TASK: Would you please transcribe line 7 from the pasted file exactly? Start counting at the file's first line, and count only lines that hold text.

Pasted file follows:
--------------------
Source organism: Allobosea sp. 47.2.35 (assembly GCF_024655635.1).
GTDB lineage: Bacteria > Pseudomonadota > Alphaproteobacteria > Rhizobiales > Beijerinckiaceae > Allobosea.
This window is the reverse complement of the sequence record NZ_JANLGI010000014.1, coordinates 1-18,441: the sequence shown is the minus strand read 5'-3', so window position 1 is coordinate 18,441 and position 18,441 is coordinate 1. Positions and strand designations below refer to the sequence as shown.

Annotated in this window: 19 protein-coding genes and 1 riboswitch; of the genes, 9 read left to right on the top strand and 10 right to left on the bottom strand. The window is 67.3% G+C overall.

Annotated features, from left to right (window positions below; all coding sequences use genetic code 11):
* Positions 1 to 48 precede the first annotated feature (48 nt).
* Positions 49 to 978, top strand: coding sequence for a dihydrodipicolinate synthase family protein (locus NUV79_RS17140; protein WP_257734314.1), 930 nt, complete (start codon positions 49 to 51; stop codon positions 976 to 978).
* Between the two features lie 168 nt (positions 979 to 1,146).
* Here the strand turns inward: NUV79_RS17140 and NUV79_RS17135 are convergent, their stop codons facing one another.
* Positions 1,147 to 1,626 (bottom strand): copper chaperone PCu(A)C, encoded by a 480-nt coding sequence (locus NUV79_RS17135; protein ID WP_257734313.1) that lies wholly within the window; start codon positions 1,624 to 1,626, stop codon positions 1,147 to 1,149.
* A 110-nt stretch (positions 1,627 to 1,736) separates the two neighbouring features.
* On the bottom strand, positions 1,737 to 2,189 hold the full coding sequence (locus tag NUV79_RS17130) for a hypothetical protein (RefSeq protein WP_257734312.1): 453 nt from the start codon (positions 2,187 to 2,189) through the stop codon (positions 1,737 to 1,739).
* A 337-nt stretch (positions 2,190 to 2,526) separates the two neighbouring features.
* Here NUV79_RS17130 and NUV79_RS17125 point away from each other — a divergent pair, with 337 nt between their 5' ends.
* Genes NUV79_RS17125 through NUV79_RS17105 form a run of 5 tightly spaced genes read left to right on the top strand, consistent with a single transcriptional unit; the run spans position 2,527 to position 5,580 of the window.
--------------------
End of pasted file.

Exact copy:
* Positions 49 to 978, top strand: coding sequence for a dihydrodipicolinate synthase family protein (locus NUV79_RS17140; protein WP_257734314.1), 930 nt, complete (start codon positions 49 to 51; stop codon positions 976 to 978).